Gov. Andrew Cuomo on Friday blasted fellow Democrats who lead the state Senate, calling the opposition to Amazon’s project in Long Island City “absurd” and “political pandering” while also urging a collection of business leaders on Long Island to restore “sanity” to the chamber by opposing a tax increase on the rich.

At the same time, Cuomo suggested Democrats in the Senate writ large could face a political backlash from voters if the Amazon deal to bring up to 40,000 jobs tied to nearly $3 billion in tax incentives were to fall through.

The comments, taken together, amounted to declaration of open war between the governor and Democrats in the chamber who gained a working majority in a landslide election in November.

“For the state Senate to oppose Amazon was governmental malpractice,” Cuomo said. “If they stop Amazon from coming to New York, they’re going to have the people of New York to explain it to.”

The speech was the governor’s most forceful public response to date against the opposition to Amazon’s plan for converting office in Long Island City in Queens and the tax credit package that is being offered.

Senate Democrats earlier this week announced a prominent critic of the proposal, Deputy Majority Leader Mike Gianaris, would be nominated to the Public Authorities Control Board, which could have veto power over the deal. Gianaris has called for the proposal to be re-negotiated.

In addition to the tax incentives, lawmakers and elected officials in New York City have been discomfited by Amazon’s declaration it would oppose efforts to unionize its workforce.

The Washington Post reported just before Cuomo’s speech on Long Island that the online retail giant was reconsidering its New York plan, which is also being paired with a campus in Virginia.

In his remarks, Cuomo said blame for the deal falling through would be squarely on the shoulders on those who opposed the plan.

“If Amazon does not come to New York, it is because of the political opposition,” Cuomo said.

The labor groups that have opposed the deal, however, insisted it was the mishandling of the Amazon proposal in the first place.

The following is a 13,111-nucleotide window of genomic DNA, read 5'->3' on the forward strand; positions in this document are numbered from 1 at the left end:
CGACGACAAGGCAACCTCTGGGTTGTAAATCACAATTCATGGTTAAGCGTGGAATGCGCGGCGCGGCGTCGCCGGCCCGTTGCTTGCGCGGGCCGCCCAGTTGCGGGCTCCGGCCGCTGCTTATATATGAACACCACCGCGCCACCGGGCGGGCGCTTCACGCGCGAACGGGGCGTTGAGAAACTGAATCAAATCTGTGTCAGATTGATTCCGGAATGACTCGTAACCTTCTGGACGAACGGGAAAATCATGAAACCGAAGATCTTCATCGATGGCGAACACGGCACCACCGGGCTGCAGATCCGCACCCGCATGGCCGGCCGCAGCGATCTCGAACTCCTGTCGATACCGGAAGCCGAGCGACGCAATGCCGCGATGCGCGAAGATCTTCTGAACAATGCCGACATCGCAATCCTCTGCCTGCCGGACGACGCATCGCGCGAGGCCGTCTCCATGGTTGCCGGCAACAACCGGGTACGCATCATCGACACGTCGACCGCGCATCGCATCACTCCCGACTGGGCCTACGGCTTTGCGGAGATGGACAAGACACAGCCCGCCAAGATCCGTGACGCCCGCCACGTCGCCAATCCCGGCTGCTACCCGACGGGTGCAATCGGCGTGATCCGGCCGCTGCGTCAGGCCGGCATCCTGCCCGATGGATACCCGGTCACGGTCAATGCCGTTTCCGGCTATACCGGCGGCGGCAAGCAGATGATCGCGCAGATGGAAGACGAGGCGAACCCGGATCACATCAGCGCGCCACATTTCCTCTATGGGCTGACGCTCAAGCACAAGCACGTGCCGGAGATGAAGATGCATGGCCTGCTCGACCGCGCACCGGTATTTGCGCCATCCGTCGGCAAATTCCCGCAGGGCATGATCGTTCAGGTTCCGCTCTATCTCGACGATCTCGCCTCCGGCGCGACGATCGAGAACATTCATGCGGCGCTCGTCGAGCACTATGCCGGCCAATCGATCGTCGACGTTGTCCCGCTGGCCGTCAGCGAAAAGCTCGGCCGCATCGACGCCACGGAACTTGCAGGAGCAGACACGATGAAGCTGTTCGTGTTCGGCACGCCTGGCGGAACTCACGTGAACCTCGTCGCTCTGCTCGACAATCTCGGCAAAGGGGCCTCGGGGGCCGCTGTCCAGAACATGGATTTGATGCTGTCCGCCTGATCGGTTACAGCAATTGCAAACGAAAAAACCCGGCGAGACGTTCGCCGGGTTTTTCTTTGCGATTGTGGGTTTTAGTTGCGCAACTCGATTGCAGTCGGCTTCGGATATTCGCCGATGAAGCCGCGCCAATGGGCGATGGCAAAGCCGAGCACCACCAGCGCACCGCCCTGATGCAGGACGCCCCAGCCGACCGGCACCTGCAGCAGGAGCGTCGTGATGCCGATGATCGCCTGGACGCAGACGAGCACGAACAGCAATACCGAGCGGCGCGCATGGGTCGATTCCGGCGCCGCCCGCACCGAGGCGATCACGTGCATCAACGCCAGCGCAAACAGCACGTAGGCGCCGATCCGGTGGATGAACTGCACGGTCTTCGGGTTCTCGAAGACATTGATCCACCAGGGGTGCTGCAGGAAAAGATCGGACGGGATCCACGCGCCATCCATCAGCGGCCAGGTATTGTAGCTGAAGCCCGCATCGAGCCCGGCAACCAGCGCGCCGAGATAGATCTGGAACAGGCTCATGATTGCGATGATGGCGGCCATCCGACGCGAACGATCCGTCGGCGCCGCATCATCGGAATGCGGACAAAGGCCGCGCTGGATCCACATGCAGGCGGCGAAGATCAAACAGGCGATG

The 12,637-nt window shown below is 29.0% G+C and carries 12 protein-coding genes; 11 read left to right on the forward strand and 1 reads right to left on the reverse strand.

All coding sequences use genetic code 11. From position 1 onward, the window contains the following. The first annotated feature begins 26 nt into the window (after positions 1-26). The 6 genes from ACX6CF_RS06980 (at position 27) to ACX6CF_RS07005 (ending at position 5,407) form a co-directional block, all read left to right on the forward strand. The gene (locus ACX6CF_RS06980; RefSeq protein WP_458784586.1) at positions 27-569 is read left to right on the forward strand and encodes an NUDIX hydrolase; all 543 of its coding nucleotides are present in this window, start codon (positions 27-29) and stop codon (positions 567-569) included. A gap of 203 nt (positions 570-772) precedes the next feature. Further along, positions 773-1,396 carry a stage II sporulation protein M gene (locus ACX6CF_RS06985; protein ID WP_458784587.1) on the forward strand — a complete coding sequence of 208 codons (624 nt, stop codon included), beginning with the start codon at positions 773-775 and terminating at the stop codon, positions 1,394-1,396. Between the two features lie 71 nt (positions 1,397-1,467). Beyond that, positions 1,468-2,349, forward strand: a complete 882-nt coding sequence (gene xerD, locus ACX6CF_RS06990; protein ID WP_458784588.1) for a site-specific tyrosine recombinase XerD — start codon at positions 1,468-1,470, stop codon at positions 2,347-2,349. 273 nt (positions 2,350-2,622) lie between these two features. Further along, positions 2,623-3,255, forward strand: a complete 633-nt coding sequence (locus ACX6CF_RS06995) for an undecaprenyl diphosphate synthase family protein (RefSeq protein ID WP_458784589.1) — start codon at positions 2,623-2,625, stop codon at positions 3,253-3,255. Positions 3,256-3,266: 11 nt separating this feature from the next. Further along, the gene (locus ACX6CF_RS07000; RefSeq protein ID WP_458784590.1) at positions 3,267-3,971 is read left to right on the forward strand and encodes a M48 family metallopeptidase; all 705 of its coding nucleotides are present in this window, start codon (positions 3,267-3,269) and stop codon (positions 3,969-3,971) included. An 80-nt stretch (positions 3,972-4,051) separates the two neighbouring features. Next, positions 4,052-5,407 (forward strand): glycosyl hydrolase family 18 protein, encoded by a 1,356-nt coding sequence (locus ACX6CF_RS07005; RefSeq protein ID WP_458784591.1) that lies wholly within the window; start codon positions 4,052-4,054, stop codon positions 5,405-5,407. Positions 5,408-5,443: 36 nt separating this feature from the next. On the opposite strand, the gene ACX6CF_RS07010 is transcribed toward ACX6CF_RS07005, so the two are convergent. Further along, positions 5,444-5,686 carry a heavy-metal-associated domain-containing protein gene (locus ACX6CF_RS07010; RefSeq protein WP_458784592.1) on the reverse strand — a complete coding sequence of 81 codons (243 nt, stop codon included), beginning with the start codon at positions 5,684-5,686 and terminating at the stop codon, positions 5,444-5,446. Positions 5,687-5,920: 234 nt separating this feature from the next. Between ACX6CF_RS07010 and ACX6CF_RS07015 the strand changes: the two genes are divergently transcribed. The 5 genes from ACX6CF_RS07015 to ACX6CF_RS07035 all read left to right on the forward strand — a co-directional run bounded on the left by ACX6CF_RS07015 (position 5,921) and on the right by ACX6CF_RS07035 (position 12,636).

“A major problem is the way the deal was put together shrouded in secrecy and ignoring what New Yorkers want and need,” said ,” Stuart Appelbaum, the president of the Retail, Wholesale and Department Store Union. “They arrogantly continue to refuse to meet with key stakeholders to address their concerns, despite requests from New York’s top elected officials to do so.”

Meanwhile, Cuomo also opened another line of attack against Democrats in the Senate: Taxing the rich.

Cuomo said Democrats there are backing an effort to increase tax rates on the rich as the current rates for the personal income tax expire at the end of the year. Cuomo has signaled he wants to keep the current rates as they stand.

The $10,000 cap on state and local tax deductions has resulted in $2.3 billion less in tax revenue, Cuomo said, and higher taxes could lead to more wealthy people leaving the state. New York relies on a handful of very rich filers for 46 percent of its revenue.

“I think it is delusional to think you can just keep raising taxes on people,” Cuomo said, “and they’re going to stay there like a potted plant and not react.”

He added: “Today I’m telling you, bring sanity to the Senate.”

Democrats have not signaled they plan to raise taxes and last month approved a bill permanently extending the state’s cap on property taxes.

“Not sure where the Governor is getting his ‘fake news’ from but Senate Democratic Majority Leader Andrea Stewart-Cousins has made it clear we are not looking at raising taxes,” said Senate Democratic conference spokesman Mike Murphy.

“It is unfortunate that the Governor is trying to divide the Democratic Party at this crucial and historic time. The Senate Democratic Majority Conference and our partners in the Assembly finally returned New York as the progressive beacon to the rest of the country. In under a month, we have reformed our voting laws, protected our environment, passed common sense gun laws, ensured equal rights for women, and the LGTBQ community, gave justice to victims of sexual abuse, and stood up for our immigrants brothers and sisters.”

Cuomo spokesman Rich Azzopardi pointed to a bill introduced by Gianaris this week that would raise taxes on upper income earners in order to fund mass transit.

“The leader and the deputy leader should get on the same page. His tax was introduced three days ago.”

The Senate for the last decade has been a flash point for partisan warfare. For most of Cuomo’s tenure as governor, the Senate has been under the control of Republicans, who had joined into an alliance with a bloc of breakaway Democrats known as the Independent Democrats Conference.

Liberals had long chaffed at the arrangement, charging the IDC-GOP alliance was tacitly endorsed by the governor and stalled long-sought progressive bills.

That changed last year when Democrats won a 16-seat majority in the 63-member conference. Cuomo himself campaigned for Democrats in key swing districts on Long Island and in the Hudson Valley.

In the last month, Cuomo has cheered a flurry of bills to pass the Senate and Assembly that are meant to make it easier to vote, bolster abortion and LGBT rights as well as new gun control measures.

But the tension had remained between the governor and the Senate Democratic conference, which is led by Sen. Andrea Stewart-Cousins, the first black woman to lead a majority conference in Albany.

Stewart-Cousins and Assembly Speaker Carl Heastie have been publicly aligned on key issues over the last month. Both have signaled their concerns with the Amazon plan.